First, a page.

Nikhil 00:14:17 Right. When you say instrumentation, just to clarify, you’re talking about things like logging or adding metrics that you can and measurements about on your code, or do you have like a specific instrumentation tooling in mind?

Greg Kapfhammer2 00:14:32 That’s a really good point. So when it comes to instrumentation, you can as a developer introduce that into your system on your own, or alternatively, you can use a wide variety of open-source and or commercial tools that can monitor the execution of your program and your test suite. As a concrete example of that, there is a product called Datadog, and Datadog can monitor both the behavior of your program and the test suite and then give you hints that will help you to discover why your test case may be flaky.

Nikhil 00:15:10 Ah, okay. That is cool. Okay, so we have looked at it and we’ve kind of instrumented it. Should we even repair it? Can we just delete this test? I mean, how do we actually make the call whether you should spend your time, because after all, it is a test, you’re not actually delivering features here, right? You’re not delivering business value. So one argument could be made is that, hey, you can’t spend that much time on the test, just delete the test. So how do you actually make that kind of determination, let’s say about this?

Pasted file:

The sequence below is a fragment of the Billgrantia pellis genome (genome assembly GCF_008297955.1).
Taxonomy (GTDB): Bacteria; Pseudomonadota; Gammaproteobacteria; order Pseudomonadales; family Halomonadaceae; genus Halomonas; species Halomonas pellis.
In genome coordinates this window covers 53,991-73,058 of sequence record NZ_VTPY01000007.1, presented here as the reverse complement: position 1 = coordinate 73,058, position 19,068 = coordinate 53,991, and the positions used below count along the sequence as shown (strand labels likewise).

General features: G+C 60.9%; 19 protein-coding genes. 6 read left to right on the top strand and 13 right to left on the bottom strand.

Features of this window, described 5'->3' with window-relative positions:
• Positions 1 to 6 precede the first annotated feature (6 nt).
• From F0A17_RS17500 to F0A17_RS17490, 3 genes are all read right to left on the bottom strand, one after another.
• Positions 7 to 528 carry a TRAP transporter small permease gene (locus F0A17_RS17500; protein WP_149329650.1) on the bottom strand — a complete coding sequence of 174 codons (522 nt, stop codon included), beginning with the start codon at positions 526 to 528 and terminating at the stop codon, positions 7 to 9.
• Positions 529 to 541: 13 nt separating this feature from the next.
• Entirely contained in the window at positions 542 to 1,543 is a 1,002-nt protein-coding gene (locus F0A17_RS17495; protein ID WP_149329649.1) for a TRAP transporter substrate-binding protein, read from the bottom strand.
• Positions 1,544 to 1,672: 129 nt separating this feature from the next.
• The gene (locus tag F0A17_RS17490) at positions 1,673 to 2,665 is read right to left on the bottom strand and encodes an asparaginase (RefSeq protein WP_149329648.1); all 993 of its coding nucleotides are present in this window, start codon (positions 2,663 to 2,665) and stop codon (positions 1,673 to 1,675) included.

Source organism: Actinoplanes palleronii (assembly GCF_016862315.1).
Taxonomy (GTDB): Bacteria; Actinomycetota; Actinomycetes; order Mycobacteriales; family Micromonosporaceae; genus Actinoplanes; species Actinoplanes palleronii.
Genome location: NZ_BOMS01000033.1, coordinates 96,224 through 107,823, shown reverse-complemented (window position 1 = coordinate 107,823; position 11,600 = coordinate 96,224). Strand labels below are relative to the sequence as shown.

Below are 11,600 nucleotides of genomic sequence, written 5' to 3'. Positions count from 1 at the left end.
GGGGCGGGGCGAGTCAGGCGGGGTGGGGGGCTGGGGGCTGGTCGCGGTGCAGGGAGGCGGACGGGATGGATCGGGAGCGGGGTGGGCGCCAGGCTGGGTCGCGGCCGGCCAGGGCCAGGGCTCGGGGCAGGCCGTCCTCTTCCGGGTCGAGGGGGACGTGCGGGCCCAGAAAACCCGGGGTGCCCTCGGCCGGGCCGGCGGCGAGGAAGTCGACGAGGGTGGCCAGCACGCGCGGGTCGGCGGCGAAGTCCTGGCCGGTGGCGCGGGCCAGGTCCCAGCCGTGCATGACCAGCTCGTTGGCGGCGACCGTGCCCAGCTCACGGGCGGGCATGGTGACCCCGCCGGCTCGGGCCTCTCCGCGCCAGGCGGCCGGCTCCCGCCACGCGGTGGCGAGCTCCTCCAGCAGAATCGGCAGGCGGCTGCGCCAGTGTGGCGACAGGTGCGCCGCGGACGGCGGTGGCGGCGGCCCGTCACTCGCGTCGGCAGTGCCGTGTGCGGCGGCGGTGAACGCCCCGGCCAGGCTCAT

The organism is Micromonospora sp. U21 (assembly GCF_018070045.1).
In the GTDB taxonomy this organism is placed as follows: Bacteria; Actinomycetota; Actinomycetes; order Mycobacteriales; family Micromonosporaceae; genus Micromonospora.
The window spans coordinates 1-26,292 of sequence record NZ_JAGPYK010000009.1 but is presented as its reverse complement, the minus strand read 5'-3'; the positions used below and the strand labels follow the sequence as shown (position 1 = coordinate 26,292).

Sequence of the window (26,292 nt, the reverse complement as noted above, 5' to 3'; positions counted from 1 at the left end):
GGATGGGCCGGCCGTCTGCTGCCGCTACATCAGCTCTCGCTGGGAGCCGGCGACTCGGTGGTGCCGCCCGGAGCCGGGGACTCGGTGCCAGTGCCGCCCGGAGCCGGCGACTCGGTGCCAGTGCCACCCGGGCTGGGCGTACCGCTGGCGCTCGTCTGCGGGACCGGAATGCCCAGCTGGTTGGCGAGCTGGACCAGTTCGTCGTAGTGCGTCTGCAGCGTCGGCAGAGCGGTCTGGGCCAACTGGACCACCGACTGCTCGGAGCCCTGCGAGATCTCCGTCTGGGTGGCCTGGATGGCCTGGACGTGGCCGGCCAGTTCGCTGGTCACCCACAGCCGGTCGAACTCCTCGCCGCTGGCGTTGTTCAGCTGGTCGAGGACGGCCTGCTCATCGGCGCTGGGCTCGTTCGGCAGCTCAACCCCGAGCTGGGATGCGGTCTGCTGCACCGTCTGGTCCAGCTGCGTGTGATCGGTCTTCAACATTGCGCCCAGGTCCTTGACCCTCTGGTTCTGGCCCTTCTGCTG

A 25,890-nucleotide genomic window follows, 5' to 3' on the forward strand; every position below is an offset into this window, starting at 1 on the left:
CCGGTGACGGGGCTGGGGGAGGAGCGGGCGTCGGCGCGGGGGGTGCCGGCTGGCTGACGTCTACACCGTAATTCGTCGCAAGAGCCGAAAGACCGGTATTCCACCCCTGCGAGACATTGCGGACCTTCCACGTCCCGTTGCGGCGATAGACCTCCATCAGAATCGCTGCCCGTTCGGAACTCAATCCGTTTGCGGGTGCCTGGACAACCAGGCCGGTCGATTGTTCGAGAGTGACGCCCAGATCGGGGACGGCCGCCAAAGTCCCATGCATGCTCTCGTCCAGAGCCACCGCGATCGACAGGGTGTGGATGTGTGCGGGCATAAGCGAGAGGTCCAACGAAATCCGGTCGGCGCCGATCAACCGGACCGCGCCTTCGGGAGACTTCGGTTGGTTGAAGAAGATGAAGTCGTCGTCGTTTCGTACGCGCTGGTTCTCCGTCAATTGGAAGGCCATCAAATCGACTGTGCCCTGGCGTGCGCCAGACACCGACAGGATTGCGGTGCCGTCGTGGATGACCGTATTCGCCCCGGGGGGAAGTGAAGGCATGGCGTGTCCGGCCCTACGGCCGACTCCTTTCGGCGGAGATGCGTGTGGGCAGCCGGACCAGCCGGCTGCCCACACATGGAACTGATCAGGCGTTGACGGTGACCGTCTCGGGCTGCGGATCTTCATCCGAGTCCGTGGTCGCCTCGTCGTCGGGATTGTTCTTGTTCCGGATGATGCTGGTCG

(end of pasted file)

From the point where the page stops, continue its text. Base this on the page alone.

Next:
Greg Kapfhammer2 00:15:42 Yeah, that’s a good point. So there are two things that I would say in response. First, one of the things that I often do is quarantine the test case and stop running it in continuous integration. As I mentioned previously, another thing that I’ll sometimes do is mark the test case as a flaky test, and then I will skip it for a period of time. However, if I quarantine a test case or skip a test case, I may be missing out on the fault detecting potential that is associated with that test. Another point that I would briefly add is that sometimes there’s a silver lining to flaky test cases. Sometimes test cases that are flaky are actually pointing out a problem in the business logic of my program, and so it might be helpful to me in certain circumstances to at least invest some time to root causing the flaky test because it could lead me to actually finding a bug in my program.